Monday, July 26, 2010

Outbreaks and Alerts: July 26, 2010

A daily digest of international outbreaks, alerts and food safety news

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United States
  • Rush County, IN. July 19: The Rush County Health Department has confirmed three cases of E. coli infection. The outbreak, which has sent two children to hospital with hemolytic uremic syndrome, may be linked to attendance at the Rush County Fair.
  • Jewell County, KS. July 23: Due to the presence of blue-green algae, the Kansas Department of Health and Environment (KDHE) is continuing to advise the public to avoid contact with water in Lovewell Reservoir in Jewell County.

Asia, Africa and the Pacific Islands
  • Hong Kong. July 23: The Department of Health has drawn public attention to the risk of serious skin sensitive and allergic reactions in patients using topical products containing ketoprofen, a non-steroidal anti-inflammatory drug used in topical preparations.
  • Hong Kong. July 23: The Department of Health has advised people who have been prescribed Chinese herb Rhizoma Atractylodis (蒼朮) by Tung Wah Hospital Clinical Centre for Teaching and Research in Chinese Medicine not to consume the herb as it was suspected to be contaminated with aconitum alkaloids.
  • Pune, India. July 25: Speaker of the Maharashtra state assembly Dilip Walse-Patil has directed the state government to table a statement in the house over the alleged food poisoning' incident at a municipal school in Bopodi that is believed to have sickened 70 students.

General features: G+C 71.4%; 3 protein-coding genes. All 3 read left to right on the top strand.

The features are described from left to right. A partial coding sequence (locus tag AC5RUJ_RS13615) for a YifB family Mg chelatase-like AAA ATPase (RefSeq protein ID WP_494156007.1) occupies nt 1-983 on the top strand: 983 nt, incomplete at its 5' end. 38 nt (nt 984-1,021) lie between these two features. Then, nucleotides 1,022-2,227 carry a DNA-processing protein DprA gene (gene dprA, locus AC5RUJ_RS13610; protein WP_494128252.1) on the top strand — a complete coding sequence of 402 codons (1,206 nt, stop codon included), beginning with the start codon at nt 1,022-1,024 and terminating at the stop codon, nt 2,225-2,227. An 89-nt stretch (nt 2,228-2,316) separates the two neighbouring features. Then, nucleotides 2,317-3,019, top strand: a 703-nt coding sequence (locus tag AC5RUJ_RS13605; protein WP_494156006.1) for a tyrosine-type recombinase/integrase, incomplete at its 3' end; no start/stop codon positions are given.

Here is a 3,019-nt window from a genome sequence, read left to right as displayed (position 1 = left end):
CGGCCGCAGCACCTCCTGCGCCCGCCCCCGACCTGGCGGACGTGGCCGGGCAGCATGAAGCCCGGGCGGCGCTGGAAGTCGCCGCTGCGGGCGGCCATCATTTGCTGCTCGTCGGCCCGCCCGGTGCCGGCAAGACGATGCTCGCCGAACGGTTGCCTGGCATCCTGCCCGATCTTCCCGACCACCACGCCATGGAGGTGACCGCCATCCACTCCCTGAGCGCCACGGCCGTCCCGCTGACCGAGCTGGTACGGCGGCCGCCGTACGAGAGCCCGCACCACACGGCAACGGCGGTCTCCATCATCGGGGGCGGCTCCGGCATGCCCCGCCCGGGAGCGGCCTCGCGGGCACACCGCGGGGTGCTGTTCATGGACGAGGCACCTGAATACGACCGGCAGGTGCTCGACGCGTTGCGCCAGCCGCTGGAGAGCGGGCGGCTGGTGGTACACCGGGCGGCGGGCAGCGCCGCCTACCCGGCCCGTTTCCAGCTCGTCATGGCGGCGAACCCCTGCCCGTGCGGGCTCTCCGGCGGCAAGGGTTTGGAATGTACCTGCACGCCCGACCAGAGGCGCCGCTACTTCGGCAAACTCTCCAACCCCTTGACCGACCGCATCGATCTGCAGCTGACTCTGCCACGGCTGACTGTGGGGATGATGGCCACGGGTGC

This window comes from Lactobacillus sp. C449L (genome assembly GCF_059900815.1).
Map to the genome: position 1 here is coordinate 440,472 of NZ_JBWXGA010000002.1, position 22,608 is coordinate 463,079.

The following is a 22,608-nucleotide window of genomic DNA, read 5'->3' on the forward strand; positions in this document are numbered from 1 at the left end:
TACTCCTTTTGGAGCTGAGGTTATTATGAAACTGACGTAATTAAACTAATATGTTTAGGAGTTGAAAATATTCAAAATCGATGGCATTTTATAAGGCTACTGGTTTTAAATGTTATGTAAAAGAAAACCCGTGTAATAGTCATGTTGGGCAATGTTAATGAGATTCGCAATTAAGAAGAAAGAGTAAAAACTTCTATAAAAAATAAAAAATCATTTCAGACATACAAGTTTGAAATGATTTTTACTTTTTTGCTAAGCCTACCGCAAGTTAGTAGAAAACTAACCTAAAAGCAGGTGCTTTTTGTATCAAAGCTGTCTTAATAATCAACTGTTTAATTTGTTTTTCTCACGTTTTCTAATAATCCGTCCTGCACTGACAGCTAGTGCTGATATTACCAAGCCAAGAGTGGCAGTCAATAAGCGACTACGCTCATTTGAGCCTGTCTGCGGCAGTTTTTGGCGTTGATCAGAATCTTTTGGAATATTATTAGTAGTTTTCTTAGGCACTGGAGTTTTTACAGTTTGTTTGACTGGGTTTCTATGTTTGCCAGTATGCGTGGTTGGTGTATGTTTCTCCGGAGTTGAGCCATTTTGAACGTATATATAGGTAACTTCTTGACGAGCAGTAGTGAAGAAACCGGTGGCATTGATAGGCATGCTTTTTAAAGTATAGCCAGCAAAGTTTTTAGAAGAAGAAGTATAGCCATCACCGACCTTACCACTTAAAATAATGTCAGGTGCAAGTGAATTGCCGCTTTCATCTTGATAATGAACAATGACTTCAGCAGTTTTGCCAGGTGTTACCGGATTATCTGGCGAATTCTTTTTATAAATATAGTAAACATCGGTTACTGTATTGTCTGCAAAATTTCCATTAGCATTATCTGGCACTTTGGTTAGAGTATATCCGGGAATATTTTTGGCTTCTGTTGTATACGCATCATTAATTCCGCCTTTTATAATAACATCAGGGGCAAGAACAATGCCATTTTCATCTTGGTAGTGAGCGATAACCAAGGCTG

• Hanoi, Vietnan. July 25: The Ha Noi People’s Committee, in co-ordination with the Ministry of Agriculture and Rural Development, plans to invest about VND2 trillion (US$104 million) in waste-water treatment plants along the Nhue-Day river. The money will also be used to dredge the riverbeds and upgrade the rivers’ dykes over the next five years. It will now be compulsory for new industrial parks in the city to have waste-water treatment facilities, while existing parks must begin treating their waste by the end of this year.
  • Hong Kong. July 26: The Centre for Food Safety recently conducted two targeted food surveillance projects to assess the microbiological quality of ice-cream and Enterobacter sakazakii in powdered infant formula. No pathogens were found. Five samples of ice cream failed hygienic indicator tests.
  • Yaounde, Cameroon. July 26: Cholera has killed 77 people in northern Cameroon since early June. There is concern that the outbreak may spread into Chad and Nigeria.
  • Israel. July 26: The site where tradition holds Jesus was baptized is in danger of being declared off limits to pilgrims because of pollution in the Jordan River. Drought and diversion for irrigation have turned the lower Jordan River into a stagnant stream as it makes its way from the Sea of Galilee. The brook then swells with raw sewage as it passes Jericho. Israeli health officials are reportedly considering erecting signs warning: “Polluted Waters. Entry Forbidden.”
  • Midnapore, India. July 26: More than 300 persons fell victims to food poisoning at a religious function in West Bengal's East Midnapore District. Fifteen of the victims have been admitted to hospital.

Australia and New Zealand
  • West Australia. July 26: The deaths of two dolphins at the popular West Australian beach resort of Monkey Mia have prompted an investigation into whether recent sewage leaks at the resort are to blame.

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